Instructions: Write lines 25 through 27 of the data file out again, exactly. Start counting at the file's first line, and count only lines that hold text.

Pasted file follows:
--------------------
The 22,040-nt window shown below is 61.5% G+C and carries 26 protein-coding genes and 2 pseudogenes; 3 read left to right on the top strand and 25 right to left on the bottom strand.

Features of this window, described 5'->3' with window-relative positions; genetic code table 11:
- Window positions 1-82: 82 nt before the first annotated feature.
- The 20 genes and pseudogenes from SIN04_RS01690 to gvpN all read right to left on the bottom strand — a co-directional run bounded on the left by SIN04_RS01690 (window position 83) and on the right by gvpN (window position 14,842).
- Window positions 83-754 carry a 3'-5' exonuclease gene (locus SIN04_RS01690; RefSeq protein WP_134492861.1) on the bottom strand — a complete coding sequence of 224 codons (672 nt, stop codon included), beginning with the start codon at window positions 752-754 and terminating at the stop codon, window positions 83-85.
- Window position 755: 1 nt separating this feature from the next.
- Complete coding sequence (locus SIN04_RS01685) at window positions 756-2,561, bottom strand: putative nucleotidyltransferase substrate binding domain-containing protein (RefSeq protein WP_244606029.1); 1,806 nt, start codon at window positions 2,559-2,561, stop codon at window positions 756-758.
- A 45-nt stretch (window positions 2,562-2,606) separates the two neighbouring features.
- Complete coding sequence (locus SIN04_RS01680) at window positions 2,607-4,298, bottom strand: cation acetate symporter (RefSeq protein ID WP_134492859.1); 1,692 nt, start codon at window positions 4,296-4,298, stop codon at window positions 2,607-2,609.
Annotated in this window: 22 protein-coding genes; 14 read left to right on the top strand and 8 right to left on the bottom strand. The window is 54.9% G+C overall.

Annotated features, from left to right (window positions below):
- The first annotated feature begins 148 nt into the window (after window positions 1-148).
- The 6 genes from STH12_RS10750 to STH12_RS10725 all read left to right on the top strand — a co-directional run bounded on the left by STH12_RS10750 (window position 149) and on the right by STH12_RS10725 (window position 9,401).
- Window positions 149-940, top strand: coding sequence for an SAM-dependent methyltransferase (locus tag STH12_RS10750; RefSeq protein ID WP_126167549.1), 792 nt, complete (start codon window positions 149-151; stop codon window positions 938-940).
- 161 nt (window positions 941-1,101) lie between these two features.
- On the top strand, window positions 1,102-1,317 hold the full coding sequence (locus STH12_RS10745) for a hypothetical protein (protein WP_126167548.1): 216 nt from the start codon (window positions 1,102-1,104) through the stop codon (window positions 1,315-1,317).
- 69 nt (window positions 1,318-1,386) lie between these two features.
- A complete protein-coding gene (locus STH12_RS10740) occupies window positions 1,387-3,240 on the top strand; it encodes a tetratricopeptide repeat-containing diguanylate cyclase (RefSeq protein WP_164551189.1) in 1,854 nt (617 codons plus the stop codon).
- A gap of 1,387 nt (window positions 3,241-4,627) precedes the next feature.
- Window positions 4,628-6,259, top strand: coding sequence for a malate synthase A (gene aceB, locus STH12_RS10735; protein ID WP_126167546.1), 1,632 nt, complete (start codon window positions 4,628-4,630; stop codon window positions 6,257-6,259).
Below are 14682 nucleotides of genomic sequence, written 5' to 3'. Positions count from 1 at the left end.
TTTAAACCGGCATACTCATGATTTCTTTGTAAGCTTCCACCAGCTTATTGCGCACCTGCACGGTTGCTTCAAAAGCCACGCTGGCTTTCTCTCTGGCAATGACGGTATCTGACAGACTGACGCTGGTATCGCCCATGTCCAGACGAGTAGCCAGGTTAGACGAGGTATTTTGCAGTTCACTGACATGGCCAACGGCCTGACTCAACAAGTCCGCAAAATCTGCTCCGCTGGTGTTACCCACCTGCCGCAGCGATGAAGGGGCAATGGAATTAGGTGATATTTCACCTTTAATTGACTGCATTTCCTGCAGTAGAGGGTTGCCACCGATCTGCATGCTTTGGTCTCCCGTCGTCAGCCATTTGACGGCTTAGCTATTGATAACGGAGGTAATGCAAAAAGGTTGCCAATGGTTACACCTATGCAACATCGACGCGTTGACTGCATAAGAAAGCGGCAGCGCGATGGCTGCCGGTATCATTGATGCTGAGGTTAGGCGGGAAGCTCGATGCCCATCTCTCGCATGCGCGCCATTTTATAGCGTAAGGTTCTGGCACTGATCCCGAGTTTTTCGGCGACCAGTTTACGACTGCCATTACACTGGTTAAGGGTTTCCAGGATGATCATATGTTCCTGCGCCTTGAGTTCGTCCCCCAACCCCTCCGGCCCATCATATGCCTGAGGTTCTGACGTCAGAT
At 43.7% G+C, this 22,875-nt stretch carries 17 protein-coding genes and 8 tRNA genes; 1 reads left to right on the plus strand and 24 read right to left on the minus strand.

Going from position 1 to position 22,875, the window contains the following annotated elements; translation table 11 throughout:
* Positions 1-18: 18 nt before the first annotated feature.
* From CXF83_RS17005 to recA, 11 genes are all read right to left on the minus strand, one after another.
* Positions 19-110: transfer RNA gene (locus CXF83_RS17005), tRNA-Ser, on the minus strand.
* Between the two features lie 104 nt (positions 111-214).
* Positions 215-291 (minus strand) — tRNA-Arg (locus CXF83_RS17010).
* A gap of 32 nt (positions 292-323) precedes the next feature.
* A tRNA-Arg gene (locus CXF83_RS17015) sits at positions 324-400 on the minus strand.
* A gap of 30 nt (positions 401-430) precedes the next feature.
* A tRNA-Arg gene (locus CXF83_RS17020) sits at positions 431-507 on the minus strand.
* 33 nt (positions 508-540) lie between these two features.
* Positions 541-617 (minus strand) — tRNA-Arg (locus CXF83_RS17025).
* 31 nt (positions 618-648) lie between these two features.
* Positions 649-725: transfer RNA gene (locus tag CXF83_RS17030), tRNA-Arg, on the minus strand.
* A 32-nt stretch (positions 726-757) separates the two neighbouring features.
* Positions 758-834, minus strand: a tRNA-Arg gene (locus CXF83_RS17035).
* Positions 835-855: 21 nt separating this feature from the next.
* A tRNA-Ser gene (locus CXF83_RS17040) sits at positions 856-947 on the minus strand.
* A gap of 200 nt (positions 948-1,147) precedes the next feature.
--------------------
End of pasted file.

* Positions 1-18: 18 nt before the first annotated feature.
* From CXF83_RS17005 to recA, 11 genes are all read right to left on the minus strand, one after another.
* Positions 19-110: transfer RNA gene (locus CXF83_RS17005), tRNA-Ser, on the minus strand.